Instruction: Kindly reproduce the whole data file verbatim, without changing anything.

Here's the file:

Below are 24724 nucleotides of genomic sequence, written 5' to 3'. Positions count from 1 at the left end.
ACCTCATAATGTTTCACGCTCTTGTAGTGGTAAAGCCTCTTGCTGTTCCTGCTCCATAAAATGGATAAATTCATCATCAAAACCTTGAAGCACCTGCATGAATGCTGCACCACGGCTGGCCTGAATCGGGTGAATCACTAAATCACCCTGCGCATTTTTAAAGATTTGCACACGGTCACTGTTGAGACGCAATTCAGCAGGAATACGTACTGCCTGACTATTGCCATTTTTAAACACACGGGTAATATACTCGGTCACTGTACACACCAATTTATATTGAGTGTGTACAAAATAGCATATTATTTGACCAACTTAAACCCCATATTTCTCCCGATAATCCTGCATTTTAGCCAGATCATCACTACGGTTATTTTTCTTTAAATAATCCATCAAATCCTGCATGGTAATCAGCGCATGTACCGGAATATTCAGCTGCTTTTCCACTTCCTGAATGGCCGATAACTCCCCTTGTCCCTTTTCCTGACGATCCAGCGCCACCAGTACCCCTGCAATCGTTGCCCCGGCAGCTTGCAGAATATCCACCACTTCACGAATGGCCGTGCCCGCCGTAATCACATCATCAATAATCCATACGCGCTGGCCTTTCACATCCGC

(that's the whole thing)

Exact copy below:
Below are 24724 nucleotides of genomic sequence, written 5' to 3'. Positions count from 1 at the left end.
ACCTCATAATGTTTCACGCTCTTGTAGTGGTAAAGCCTCTTGCTGTTCCTGCTCCATAAAATGGATAAATTCATCATCAAAACCTTGAAGCACCTGCATGAATGCTGCACCACGGCTGGCCTGAATCGGGTGAATCACTAAATCACCCTGCGCATTTTTAAAGATTTGCACACGGTCACTGTTGAGACGCAATTCAGCAGGAATACGTACTGCCTGACTATTGCCATTTTTAAACACACGGGTAATATACTCGGTCACTGTACACACCAATTTATATTGAGTGTGTACAAAATAGCATATTATTTGACCAACTTAAACCCCATATTTCTCCCGATAATCCTGCATTTTAGCCAGATCATCACTACGGTTATTTTTCTTTAAATAATCCATCAAATCCTGCATGGTAATCAGCGCATGTACCGGAATATTCAGCTGCTTTTCCACTTCCTGAATGGCCGATAACTCCCCTTGTCCCTTTTCCTGACGATCCAGCGCCACCAGTACCCCTGCAATCGTTGCCCCGGCAGCTTGCAGAATATCCACCACTTCACGAATGGCCGTGCCCGCCGTAATCACATCATCAATAATCCATACGCGCTGGCCTTTCACATCCGC